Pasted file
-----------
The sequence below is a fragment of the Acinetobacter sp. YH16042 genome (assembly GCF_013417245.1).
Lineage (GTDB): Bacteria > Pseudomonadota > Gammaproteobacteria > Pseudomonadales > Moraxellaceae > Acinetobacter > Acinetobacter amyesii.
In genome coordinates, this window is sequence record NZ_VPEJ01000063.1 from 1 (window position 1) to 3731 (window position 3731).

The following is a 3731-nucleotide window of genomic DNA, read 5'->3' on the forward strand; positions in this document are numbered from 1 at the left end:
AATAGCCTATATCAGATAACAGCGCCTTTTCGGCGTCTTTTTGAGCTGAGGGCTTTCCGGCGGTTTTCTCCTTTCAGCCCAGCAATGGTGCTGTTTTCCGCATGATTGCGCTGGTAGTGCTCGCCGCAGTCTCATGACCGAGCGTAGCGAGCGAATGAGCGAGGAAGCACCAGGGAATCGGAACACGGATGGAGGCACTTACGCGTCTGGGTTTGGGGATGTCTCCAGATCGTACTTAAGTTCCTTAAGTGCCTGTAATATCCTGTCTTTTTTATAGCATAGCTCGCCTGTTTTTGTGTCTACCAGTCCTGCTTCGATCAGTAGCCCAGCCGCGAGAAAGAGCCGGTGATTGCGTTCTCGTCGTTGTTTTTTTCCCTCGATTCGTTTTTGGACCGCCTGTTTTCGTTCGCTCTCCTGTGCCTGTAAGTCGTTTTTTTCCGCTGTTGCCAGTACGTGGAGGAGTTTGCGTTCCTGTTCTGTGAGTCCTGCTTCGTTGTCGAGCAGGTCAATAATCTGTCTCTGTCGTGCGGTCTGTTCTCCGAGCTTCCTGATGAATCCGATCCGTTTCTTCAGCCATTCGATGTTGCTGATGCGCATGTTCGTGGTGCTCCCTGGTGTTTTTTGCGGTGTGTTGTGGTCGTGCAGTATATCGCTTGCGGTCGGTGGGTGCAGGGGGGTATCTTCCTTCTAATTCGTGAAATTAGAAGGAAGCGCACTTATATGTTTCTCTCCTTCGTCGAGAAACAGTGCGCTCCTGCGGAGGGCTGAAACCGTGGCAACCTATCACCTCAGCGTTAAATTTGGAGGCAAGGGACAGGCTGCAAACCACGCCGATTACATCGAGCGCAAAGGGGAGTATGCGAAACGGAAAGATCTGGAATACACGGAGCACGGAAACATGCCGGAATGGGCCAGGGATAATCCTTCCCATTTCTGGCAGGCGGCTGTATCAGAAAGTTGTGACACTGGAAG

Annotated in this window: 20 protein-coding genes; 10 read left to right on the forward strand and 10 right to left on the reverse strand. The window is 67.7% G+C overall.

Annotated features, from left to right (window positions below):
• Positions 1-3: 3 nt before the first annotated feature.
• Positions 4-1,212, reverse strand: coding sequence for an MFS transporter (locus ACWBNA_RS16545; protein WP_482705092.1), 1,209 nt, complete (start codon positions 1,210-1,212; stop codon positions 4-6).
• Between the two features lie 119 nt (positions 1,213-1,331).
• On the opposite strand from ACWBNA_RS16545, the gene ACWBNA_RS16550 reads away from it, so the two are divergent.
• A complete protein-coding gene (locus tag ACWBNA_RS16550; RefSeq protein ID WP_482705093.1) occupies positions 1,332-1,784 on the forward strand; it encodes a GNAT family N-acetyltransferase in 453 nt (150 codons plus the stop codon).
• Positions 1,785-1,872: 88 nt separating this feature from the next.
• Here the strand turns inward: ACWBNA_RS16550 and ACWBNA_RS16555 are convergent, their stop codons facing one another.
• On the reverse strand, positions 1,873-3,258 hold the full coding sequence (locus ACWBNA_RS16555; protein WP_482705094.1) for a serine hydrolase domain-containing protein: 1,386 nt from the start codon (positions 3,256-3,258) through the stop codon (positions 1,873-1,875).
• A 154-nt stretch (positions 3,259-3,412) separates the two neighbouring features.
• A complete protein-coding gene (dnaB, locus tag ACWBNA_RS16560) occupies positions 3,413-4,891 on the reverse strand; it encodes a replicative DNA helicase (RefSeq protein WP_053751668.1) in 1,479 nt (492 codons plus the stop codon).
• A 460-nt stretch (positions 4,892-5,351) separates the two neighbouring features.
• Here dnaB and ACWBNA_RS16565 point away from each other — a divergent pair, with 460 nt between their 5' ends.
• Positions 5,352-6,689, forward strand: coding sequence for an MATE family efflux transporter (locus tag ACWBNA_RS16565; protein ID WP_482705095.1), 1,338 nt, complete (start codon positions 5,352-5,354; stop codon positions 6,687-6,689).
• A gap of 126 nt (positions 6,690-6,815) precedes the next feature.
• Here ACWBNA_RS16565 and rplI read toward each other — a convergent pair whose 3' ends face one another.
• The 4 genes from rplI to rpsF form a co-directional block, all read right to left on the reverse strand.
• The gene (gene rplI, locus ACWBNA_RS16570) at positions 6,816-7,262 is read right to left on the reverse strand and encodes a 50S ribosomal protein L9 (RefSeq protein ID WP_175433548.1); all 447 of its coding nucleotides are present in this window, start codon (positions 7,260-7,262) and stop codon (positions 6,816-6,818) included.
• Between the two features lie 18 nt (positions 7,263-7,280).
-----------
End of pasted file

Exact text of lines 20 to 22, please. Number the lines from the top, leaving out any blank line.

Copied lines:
• Positions 5,352-6,689, forward strand: coding sequence for an MATE family efflux transporter (locus tag ACWBNA_RS16565; protein ID WP_482705095.1), 1,338 nt, complete (start codon positions 5,352-5,354; stop codon positions 6,687-6,689).
• A gap of 126 nt (positions 6,690-6,815) precedes the next feature.
• Here ACWBNA_RS16565 and rplI read toward each other — a convergent pair whose 3' ends face one another.